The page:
“Due to expected continued restricted supplies of feed wheat and barley from Eastern Europe and the BSB in MY 2010-11, the local feed milling industry is shifting to corn and sorghum on the account of feed wheat and barley,” the attaché said.

The attaché said that about 90% of the local feed milling industry is controlled by seven feed millers. The total market for Israeli feed is estimated at 2.3 to 2.55 million tonnes of mixed grains per year.

Low supplies from the Black Sea did not hand the U.S. extra market share in 2009-10, the attaché explained. Imports of U.S. milling wheat fell from 314,000 tonnes in 2008-09 to 200,000 tonnes in 2009-10.

“The decrease in imports of U.S. milling wheat was mainly due to the fact that the Israeli milling industry succeeded in getting quotas for milling wheat from Ukraine,” the attaché said. “All in all, the market share of U.S. milling wheat decreased 30 percent compared to the previous year.”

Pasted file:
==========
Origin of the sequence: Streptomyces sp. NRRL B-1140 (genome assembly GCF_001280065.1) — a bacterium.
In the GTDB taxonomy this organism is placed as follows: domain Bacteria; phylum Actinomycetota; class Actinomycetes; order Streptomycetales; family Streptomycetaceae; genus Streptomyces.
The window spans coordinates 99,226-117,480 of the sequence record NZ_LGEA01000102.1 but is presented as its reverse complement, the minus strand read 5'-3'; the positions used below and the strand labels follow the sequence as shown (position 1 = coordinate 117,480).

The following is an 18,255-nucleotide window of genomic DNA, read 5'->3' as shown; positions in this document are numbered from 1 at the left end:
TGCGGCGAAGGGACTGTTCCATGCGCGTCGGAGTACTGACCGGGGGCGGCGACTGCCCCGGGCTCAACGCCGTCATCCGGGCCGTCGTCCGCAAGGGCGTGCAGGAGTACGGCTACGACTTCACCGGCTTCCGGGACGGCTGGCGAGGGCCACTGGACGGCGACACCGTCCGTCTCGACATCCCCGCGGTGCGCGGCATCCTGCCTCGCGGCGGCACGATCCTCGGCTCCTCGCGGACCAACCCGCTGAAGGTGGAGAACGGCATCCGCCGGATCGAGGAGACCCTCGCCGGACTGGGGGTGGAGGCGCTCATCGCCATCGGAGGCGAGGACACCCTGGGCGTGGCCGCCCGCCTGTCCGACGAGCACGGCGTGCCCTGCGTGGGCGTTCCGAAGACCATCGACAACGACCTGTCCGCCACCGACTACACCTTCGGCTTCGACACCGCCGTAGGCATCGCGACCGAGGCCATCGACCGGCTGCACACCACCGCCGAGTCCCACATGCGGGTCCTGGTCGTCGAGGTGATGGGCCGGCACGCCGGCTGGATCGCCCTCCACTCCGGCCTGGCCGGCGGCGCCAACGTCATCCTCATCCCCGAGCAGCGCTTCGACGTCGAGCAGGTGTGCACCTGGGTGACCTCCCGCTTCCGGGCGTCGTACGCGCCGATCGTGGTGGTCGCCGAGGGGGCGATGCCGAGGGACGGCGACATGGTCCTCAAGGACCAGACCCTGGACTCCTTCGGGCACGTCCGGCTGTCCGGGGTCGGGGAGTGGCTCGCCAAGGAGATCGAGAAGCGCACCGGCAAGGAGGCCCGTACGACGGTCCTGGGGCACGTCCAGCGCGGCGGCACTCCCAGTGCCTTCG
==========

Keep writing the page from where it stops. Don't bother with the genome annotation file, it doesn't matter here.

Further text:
That meant a reduction from a market share of 33% in 2008-09 to a 23% share in 2009-10.

“Usually milling wheat imports for Israel are being supplied by Russia, Ukraine, the U.S., Kazakhstan, Hungary, Germany and France,” the report said. “Imports of milling wheat (light wheat) from France are mainly for the Passover period.”

How U.S. wheat does in the new marketing year depends on Black Sea supplies. “If limited supplies of milling wheat from Ukraine and Russia will continue, the American milling wheat share is expected to total about five percent,” the attaché said. “On the other hand, if Ukraine and Russia will have good harvests, the American share will total about 25 percent.”

Israel does maintain an emergency stock. “The emergency milling wheat stocks in July are usually at a record high and are estimated at 165,000 tonnes,” the attaché said. “Stocks generally decline from July through May and then begin rebounding again in the spring with the onset of the harvest."